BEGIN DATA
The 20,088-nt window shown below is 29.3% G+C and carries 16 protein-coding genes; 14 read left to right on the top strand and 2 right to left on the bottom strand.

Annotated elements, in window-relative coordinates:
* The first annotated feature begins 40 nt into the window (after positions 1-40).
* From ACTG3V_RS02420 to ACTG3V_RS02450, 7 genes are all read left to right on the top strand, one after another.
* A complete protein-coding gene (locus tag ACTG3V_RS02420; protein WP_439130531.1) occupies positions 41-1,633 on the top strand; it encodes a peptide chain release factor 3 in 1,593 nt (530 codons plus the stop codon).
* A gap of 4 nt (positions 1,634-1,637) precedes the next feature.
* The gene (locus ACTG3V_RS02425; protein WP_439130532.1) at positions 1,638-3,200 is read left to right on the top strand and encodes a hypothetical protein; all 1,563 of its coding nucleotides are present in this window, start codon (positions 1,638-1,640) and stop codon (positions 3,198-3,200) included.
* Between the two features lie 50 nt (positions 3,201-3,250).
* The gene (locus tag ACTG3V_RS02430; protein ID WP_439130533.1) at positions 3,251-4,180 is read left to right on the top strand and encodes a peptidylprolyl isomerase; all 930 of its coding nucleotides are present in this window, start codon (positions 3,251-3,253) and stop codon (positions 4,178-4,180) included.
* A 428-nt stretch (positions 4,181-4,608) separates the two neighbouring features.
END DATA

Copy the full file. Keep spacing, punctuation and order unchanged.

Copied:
The 20,088-nt window shown below is 29.3% G+C and carries 16 protein-coding genes; 14 read left to right on the top strand and 2 right to left on the bottom strand.

Annotated elements, in window-relative coordinates:
* The first annotated feature begins 40 nt into the window (after positions 1-40).
* From ACTG3V_RS02420 to ACTG3V_RS02450, 7 genes are all read left to right on the top strand, one after another.
* A complete protein-coding gene (locus tag ACTG3V_RS02420; protein WP_439130531.1) occupies positions 41-1,633 on the top strand; it encodes a peptide chain release factor 3 in 1,593 nt (530 codons plus the stop codon).
* A gap of 4 nt (positions 1,634-1,637) precedes the next feature.
* The gene (locus ACTG3V_RS02425; protein WP_439130532.1) at positions 1,638-3,200 is read left to right on the top strand and encodes a hypothetical protein; all 1,563 of its coding nucleotides are present in this window, start codon (positions 1,638-1,640) and stop codon (positions 3,198-3,200) included.
* Between the two features lie 50 nt (positions 3,201-3,250).
* The gene (locus tag ACTG3V_RS02430; protein ID WP_439130533.1) at positions 3,251-4,180 is read left to right on the top strand and encodes a peptidylprolyl isomerase; all 930 of its coding nucleotides are present in this window, start codon (positions 3,251-3,253) and stop codon (positions 4,178-4,180) included.
* A 428-nt stretch (positions 4,181-4,608) separates the two neighbouring features.